Sulfur is mentioned 15 times in the Bible, and was best known for destroying Sodom and Gomorrah. It was also known to the ancient Greeks, and burnt as a fumigant. Sulfur was mined near Mount Etna in Sicily and used for bleaching cloth and preserving wine, both of which involved burning it to form sulfur dioxide, and allowing this to be absorbed by wet clothes or the grape juice. For centuries, sulfur along with mercury and salt, was believed to be a component of all metals and formed the basis of alchemy whereby one metal could be transmuted into another.

Antoine Lavoisier thought that sulfur was an element, but in 1808 Humphry Davy said it contained hydrogen. However, his sample was impure and when Louis-Josef Gay-Lussac and Louis-Jacques Thénard proved it to be an element the following year, Davy eventually agreed.
 
Glossary

Atomic radius, non-bonded
Half of the distance between two unbonded atoms of the same element when the electrostatic forces are balanced. These values were determined using several different methods.


Covalent radius
Half of the distance between two atoms within a single covalent bond. Values are given for typical oxidation number and coordination.


Electron affinity
The energy released when an electron is added to the neutral atom and a negative ion is formed.


Electronegativity (Pauling scale)
The tendency of an atom to attract electrons towards itself, expressed on a relative scale.


First ionisation energy
The minimum energy required to remove an electron from a neutral atom in its ground state.

Atomic data

Atomic radius, non-bonded (Å) 1.80 Covalent radius (Å) 1.04
Electron affinity (kJ mol−1) 200.41 Electronegativity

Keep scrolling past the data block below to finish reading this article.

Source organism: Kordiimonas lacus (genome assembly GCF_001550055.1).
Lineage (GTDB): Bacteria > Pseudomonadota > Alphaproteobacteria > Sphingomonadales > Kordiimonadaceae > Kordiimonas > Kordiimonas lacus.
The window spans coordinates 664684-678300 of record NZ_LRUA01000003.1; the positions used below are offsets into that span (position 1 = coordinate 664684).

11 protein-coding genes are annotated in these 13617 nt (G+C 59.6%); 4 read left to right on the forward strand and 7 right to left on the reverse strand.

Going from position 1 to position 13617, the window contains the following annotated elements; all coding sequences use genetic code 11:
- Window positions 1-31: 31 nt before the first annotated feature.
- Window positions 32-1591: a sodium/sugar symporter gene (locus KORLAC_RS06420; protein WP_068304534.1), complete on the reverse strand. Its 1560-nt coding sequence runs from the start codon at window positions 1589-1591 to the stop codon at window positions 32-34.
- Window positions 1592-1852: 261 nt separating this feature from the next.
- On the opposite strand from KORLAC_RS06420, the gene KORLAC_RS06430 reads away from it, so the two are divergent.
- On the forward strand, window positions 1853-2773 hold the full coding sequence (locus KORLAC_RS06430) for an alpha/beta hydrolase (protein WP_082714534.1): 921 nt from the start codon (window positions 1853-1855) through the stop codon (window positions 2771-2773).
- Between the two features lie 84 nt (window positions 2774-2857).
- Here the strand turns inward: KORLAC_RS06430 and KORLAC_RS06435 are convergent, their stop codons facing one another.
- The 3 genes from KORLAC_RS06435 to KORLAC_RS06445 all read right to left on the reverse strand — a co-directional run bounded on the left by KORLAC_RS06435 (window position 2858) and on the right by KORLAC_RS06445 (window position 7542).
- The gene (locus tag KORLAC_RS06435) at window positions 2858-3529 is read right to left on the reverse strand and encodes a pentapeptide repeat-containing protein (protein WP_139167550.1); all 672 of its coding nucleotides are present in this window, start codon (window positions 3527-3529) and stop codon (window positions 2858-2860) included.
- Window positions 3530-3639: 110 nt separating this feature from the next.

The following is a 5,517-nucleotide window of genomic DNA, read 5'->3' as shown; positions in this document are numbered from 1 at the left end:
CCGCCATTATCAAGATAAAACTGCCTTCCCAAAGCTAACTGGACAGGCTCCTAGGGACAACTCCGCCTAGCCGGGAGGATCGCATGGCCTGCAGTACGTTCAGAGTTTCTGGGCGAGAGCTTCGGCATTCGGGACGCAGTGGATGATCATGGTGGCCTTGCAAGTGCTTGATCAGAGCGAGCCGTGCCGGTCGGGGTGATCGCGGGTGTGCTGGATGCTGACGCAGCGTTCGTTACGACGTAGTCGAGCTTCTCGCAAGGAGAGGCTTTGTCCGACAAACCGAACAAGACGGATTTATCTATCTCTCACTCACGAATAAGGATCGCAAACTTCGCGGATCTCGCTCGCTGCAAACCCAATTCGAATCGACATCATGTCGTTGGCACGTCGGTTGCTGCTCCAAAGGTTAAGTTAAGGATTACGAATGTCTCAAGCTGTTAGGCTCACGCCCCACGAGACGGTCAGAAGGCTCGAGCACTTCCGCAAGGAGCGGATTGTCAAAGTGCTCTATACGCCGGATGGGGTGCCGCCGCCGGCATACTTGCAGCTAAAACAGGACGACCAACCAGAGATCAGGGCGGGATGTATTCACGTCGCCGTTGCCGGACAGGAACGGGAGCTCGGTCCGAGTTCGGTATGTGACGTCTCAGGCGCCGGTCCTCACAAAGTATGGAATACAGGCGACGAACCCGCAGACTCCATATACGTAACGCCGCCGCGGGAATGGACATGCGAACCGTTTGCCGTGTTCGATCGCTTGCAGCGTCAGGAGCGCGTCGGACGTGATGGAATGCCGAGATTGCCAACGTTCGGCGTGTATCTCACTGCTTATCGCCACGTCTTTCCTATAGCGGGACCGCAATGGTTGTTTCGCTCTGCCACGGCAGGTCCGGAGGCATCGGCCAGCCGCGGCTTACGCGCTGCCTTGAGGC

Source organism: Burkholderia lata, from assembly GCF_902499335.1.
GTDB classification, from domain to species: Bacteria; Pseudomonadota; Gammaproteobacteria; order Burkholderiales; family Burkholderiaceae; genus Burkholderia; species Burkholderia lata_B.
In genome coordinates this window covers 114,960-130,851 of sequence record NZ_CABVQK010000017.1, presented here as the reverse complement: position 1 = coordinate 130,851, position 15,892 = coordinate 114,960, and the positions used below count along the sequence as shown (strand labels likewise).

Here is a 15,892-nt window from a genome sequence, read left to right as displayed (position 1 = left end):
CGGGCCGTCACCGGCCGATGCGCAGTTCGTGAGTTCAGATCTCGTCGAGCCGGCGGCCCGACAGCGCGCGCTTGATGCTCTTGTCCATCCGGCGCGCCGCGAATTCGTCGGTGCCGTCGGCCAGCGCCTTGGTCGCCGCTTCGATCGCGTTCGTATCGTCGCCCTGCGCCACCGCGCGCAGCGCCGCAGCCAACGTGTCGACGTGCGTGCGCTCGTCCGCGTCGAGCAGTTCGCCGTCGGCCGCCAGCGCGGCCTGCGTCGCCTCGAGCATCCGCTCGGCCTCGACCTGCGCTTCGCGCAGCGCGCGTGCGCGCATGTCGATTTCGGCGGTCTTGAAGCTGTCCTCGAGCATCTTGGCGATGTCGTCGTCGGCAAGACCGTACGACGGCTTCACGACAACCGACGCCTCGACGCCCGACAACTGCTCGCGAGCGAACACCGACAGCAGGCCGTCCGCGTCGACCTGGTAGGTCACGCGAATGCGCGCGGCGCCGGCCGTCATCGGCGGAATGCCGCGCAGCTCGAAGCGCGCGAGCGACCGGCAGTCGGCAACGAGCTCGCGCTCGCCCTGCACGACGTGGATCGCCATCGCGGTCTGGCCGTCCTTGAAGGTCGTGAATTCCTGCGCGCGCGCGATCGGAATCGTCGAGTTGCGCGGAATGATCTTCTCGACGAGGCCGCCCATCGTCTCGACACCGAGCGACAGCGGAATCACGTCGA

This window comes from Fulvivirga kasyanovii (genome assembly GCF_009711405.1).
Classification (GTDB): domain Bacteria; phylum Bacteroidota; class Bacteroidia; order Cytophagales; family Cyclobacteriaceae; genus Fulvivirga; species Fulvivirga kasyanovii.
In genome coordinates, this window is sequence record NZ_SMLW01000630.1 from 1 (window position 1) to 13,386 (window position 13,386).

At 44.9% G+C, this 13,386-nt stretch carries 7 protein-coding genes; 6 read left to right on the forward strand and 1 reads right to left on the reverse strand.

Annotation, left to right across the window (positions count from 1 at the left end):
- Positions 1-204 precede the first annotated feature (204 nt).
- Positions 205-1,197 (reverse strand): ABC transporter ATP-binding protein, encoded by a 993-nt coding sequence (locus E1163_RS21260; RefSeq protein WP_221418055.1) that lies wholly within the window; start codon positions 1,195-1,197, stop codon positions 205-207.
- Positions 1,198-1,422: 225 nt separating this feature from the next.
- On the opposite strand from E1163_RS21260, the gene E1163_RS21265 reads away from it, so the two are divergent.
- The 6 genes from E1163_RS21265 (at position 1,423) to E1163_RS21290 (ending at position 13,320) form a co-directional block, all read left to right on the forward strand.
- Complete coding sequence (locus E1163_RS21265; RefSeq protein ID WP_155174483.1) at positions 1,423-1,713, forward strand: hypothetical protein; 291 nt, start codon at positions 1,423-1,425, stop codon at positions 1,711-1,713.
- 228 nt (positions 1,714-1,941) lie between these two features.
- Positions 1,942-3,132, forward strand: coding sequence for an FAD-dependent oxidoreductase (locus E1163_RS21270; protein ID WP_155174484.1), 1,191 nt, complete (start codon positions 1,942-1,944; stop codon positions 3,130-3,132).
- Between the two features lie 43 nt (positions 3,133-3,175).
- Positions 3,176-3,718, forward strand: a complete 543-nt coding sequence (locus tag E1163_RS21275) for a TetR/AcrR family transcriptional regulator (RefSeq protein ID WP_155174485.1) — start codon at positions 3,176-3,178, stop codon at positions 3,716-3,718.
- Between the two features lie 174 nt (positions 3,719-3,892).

(Pauling scale)
2.58
Ionisation energies
(kJ mol−1)
 
1st
999.589
2nd
2251.763
3rd
3356.72
4th
4556.231
5th
7004.305
6th
8495.824
7th
27107.363
8th
31719.56
 
Glossary

Bond enthalpy (kJ mol−1)
A measure of how much energy is needed to break all of the bonds of the same type in one mole of gaseous molecules.

Bond enthalpies

Covalent bond Enthalpy (kJ mol−1) Found in
S–S 226 S8
S=S 351 S2
H–S 347 H2S
O=S 435 SO3
 

Glossary


Common oxidation states

The oxidation state of an atom is a measure of the degree of oxidation of an atom. It is defined as being the charge that an atom would have if all bonds were ionic. Uncombined elements have an oxidation state of 0. The sum of the oxidation states within a compound or ion must equal the overall charge.


Isotopes

Atoms of the same element with different numbers of neutrons.


Key for isotopes


Half life
  y years
  d days
  h hours
  m minutes
  s seconds
Mode of decay
  α alpha particle emission
  β negative beta (electron) emission
  β+ positron emission
  EC orbital electron capture
  sf spontaneous fission
  ββ double beta emission